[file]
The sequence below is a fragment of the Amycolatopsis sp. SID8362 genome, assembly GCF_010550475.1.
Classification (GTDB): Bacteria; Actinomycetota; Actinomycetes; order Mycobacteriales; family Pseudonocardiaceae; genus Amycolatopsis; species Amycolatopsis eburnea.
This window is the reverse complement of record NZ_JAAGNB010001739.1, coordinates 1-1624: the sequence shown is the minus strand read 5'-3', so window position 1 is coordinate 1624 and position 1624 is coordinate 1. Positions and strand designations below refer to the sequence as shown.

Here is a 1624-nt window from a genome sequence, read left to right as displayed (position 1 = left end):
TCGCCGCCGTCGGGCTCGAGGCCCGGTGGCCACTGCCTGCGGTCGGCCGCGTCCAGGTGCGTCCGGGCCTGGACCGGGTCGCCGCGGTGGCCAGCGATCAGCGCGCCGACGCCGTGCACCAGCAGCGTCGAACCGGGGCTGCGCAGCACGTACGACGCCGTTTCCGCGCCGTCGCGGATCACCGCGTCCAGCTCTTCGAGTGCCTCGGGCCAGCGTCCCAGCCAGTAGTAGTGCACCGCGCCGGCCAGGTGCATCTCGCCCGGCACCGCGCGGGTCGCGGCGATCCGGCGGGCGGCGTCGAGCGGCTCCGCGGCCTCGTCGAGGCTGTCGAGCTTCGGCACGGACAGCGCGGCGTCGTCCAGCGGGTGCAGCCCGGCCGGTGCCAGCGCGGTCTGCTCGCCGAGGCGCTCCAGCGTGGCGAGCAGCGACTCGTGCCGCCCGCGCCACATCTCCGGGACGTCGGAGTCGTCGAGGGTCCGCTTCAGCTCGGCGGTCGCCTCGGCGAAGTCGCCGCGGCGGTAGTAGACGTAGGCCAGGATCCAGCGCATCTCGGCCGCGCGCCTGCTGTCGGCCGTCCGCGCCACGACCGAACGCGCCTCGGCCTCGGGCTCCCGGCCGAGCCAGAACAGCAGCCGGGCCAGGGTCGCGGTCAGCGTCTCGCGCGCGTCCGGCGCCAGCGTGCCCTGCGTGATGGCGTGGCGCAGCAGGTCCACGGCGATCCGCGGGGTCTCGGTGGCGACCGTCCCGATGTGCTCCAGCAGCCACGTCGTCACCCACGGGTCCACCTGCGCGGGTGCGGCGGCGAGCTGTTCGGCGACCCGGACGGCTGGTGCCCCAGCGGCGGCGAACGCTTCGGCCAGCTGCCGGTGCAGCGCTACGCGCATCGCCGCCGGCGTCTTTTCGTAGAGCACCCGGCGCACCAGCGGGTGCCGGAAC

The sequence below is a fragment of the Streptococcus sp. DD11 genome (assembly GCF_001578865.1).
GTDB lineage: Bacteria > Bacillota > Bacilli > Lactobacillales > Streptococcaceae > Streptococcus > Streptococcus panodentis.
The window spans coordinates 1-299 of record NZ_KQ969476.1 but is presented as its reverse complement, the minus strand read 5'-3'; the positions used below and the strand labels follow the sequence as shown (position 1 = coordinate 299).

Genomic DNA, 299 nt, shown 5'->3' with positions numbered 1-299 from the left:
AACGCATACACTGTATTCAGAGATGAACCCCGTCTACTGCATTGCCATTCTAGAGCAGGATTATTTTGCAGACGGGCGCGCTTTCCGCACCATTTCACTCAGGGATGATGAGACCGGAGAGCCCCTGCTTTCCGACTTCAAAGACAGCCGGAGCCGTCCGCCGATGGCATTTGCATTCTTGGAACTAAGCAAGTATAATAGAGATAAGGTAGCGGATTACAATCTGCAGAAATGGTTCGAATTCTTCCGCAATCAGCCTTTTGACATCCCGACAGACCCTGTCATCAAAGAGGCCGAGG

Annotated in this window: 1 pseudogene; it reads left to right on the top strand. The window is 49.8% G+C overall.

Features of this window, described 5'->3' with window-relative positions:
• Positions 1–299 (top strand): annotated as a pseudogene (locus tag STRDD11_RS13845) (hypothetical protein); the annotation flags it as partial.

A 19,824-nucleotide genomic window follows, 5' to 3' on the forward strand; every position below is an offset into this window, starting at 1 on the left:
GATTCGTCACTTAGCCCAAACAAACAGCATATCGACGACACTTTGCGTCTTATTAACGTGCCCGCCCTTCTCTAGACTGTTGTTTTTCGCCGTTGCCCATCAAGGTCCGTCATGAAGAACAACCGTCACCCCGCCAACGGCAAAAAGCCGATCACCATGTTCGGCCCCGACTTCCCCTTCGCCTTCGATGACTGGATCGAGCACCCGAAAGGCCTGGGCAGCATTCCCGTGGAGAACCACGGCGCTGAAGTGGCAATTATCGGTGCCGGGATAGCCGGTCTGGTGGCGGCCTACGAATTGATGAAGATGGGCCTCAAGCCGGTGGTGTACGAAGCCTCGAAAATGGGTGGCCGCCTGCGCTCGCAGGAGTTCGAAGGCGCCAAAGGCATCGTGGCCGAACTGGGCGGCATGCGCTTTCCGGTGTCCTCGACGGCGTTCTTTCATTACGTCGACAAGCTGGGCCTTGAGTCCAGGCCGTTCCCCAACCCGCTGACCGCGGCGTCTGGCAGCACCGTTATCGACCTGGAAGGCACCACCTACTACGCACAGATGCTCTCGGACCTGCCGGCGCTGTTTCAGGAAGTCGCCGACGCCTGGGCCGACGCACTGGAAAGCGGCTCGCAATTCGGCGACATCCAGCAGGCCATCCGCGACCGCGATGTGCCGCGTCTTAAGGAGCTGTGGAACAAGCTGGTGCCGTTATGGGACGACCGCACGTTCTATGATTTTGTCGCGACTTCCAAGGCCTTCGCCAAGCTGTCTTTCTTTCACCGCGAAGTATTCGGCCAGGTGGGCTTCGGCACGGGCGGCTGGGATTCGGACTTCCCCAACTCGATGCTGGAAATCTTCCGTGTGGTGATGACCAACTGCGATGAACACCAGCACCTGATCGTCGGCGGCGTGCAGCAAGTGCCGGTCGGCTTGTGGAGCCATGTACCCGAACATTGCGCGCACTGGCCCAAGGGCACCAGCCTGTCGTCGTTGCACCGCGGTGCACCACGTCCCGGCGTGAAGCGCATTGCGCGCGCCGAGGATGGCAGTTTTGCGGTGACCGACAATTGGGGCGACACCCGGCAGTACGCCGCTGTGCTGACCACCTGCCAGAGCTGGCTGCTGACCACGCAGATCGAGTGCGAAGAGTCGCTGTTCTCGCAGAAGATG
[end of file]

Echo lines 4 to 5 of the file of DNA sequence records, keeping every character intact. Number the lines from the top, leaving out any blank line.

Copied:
Here is a 1624-nt window from a genome sequence, read left to right as displayed (position 1 = left end):
TCGCCGCCGTCGGGCTCGAGGCCCGGTGGCCACTGCCTGCGGTCGGCCGCGTCCAGGTGCGTCCGGGCCTGGACCGGGTCGCCGCGGTGGCCAGCGATCAGCGCGCCGACGCCGTGCACCAGCAGCGTCGAACCGGGGCTGCGCAGCACGTACGACGCCGTTTCCGCGCCGTCGCGGATCACCGCGTCCAGCTCTTCGAGTGCCTCGGGCCAGCGTCCCAGCCAGTAGTAGTGCACCGCGCCGGCCAGGTGCATCTCGCCCGGCACCGCGCGGGTCGCGGCGATCCGGCGGGCGGCGTCGAGCGGCTCCGCGGCCTCGTCGAGGCTGTCGAGCTTCGGCACGGACAGCGCGGCGTCGTCCAGCGGGTGCAGCCCGGCCGGTGCCAGCGCGGTCTGCTCGCCGAGGCGCTCCAGCGTGGCGAGCAGCGACTCGTGCCGCCCGCGCCACATCTCCGGGACGTCGGAGTCGTCGAGGGTCCGCTTCAGCTCGGCGGTCGCCTCGGCGAAGTCGCCGCGGCGGTAGTAGACGTAGGCCAGGATCCAGCGCATCTCGGCCGCGCGCCTGCTGTCGGCCGTCCGCGCCACGACCGAACGCGCCTCGGCCTCGGGCTCCCGGCCGAGCCAGAACAGCAGCCGGGCCAGGGTCGCGGTCAGCGTCTCGCGCGCGTCCGGCGCCAGCGTGCCCTGCGTGATGGCGTGGCGCAGCAGGTCCACGGCGATCCGCGGGGTCTCGGTGGCGACCGTCCCGATGTGCTCCAGCAGCCACGTCGTCACCCACGGGTCCACCTGCGCGGGTGCGGCGGCGAGCTGTTCGGCGACCCGGACGGCTGGTGCCCCAGCGGCGGCGAACGCTTCGGCCAGCTGCCGGTGCAGCGCTACGCGCATCGCCGCCGGCGTCTTTTCGTAGAGCACCCGGCGCACCAGCGGGTGCCGGAAC